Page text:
One of the obvious ways to study the media is through Content Analysis and a classic – if now somewhat dated – application of the method was the Glasgow Media Group’s pioneering research, evidenced through a series of books – Bad News (1976), More Bad News (1980), Really Bad News (1982) – that examined “the ‘common sense’ acceptance of the neutrality of television news” and concluded: “Contrary to the claims, conventions and culture of television journalism, the news is not a neutral product. For television news is a cultural artefact; it is a sequence of socially manufactured messages, which carry many of the culturally dominant assumptions of our society”. (more…)
Although revision techniques are many and varied one of my favourite techniques is based on keywords because it’s so highly-adaptable; it’s equally suited to on-course as it is to post-course revision (although I actually believe the former is both more effective and encourages a greater depth of revision).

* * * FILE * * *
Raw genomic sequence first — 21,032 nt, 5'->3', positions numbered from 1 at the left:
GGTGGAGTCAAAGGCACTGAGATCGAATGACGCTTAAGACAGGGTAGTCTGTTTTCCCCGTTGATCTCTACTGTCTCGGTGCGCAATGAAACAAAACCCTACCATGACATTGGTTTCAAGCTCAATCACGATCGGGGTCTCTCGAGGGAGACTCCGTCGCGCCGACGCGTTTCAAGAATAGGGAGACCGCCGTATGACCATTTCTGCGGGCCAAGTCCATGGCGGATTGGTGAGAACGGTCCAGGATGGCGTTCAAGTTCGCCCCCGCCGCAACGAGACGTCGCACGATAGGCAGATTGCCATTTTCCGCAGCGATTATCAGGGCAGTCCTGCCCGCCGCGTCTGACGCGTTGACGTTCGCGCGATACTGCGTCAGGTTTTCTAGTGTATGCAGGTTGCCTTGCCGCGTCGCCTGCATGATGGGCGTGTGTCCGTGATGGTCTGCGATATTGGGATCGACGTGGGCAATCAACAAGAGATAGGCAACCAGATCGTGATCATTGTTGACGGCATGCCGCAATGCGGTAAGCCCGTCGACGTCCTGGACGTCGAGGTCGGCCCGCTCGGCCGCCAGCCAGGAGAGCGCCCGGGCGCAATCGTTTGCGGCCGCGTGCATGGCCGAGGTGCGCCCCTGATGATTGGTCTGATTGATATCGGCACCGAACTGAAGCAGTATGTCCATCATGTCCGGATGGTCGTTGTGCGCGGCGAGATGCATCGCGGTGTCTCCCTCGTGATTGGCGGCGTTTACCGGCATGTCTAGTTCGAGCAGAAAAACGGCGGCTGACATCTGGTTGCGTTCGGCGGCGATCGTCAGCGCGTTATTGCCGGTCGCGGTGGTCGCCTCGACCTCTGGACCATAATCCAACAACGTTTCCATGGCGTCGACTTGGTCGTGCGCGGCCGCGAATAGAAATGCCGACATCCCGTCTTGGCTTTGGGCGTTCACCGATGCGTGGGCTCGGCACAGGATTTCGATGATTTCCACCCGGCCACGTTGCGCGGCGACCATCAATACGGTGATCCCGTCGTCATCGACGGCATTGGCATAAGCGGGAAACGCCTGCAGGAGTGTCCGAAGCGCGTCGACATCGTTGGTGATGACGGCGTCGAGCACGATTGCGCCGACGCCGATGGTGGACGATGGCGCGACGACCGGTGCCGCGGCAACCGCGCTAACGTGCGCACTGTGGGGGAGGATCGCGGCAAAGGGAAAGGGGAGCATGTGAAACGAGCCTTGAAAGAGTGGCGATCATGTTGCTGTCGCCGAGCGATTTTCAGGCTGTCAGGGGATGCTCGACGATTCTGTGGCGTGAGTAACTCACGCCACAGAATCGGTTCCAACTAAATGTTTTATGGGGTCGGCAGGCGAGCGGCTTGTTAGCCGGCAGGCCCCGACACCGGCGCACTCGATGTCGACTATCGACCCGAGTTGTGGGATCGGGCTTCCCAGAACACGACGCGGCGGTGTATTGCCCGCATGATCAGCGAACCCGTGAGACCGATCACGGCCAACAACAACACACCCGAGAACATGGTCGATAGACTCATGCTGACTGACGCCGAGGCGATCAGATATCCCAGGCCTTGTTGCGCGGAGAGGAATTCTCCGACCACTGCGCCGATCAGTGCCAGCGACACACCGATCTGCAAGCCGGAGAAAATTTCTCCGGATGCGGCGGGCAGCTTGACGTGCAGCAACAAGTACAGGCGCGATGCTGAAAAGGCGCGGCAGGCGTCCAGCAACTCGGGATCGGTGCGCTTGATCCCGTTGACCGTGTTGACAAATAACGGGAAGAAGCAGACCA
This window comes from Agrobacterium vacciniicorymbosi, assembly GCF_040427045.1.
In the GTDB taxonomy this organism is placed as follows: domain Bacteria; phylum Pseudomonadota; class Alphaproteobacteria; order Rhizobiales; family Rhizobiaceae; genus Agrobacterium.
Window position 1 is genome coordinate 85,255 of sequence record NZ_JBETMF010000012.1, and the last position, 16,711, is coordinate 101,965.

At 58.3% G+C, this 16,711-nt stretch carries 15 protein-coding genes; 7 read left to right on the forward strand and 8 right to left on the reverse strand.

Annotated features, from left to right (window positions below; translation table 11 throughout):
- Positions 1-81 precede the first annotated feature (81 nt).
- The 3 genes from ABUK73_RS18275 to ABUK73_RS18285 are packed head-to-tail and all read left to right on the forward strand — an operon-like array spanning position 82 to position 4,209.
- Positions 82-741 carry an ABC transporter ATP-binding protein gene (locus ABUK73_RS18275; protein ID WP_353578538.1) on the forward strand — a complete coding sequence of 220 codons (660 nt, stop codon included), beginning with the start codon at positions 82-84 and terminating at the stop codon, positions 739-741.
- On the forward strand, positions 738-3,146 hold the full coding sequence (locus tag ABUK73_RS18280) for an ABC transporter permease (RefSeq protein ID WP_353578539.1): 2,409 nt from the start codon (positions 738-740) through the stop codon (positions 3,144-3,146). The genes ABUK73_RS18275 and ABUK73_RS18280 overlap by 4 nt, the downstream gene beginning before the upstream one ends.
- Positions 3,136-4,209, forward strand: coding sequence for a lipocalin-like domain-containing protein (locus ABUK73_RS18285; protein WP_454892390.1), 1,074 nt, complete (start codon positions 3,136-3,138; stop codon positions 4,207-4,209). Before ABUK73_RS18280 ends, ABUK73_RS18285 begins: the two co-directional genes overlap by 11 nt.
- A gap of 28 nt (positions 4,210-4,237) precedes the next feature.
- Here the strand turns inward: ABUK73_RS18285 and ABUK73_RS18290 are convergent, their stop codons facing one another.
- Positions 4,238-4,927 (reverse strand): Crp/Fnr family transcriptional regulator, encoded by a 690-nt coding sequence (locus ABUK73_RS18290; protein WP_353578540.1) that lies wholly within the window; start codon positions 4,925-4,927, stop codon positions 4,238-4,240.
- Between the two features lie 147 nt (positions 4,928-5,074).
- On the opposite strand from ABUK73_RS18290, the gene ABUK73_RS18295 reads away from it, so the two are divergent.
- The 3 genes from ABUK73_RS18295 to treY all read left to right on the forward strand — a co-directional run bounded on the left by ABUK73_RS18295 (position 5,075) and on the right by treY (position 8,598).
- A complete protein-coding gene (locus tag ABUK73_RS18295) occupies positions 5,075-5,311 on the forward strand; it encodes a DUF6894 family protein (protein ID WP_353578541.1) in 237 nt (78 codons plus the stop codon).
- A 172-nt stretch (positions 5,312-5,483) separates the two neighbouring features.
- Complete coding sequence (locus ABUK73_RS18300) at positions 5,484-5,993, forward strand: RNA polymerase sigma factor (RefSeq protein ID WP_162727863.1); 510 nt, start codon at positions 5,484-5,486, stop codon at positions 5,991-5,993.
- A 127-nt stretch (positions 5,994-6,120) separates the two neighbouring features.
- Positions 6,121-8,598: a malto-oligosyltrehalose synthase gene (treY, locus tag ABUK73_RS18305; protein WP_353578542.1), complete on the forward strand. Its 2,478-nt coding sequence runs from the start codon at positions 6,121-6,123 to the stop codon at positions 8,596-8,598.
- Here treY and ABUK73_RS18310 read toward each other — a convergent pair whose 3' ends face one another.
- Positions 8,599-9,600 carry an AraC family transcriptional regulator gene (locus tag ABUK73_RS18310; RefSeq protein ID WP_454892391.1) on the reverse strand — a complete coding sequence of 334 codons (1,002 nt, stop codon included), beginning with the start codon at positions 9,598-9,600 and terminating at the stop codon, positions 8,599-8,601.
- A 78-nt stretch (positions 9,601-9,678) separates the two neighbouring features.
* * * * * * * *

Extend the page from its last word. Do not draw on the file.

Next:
In basic terms keyword revision simply involves identifying and recording the most important (or key) ideas you encounter on the course. In this respect – and to use a currently-fashionable concept – keywords represent a form of metadata; ideas that provide an underlying structure to further ideas by describing how and why such ideas relate to one another.
To use a simple example, at the end of teaching a family module it should be possible to write the word “FAMILY” at the centre of a whiteboard and expect students to generate masses of relevant data simply by focusing on the keyword and using it (and their underlying knowledge of the topic) to produce further, linked, information. This, in turn, generates further keywords, further data and so forth.
Recent pronouncements by the ONS, however, suggest students should look at the reliability of crime statistics more critically…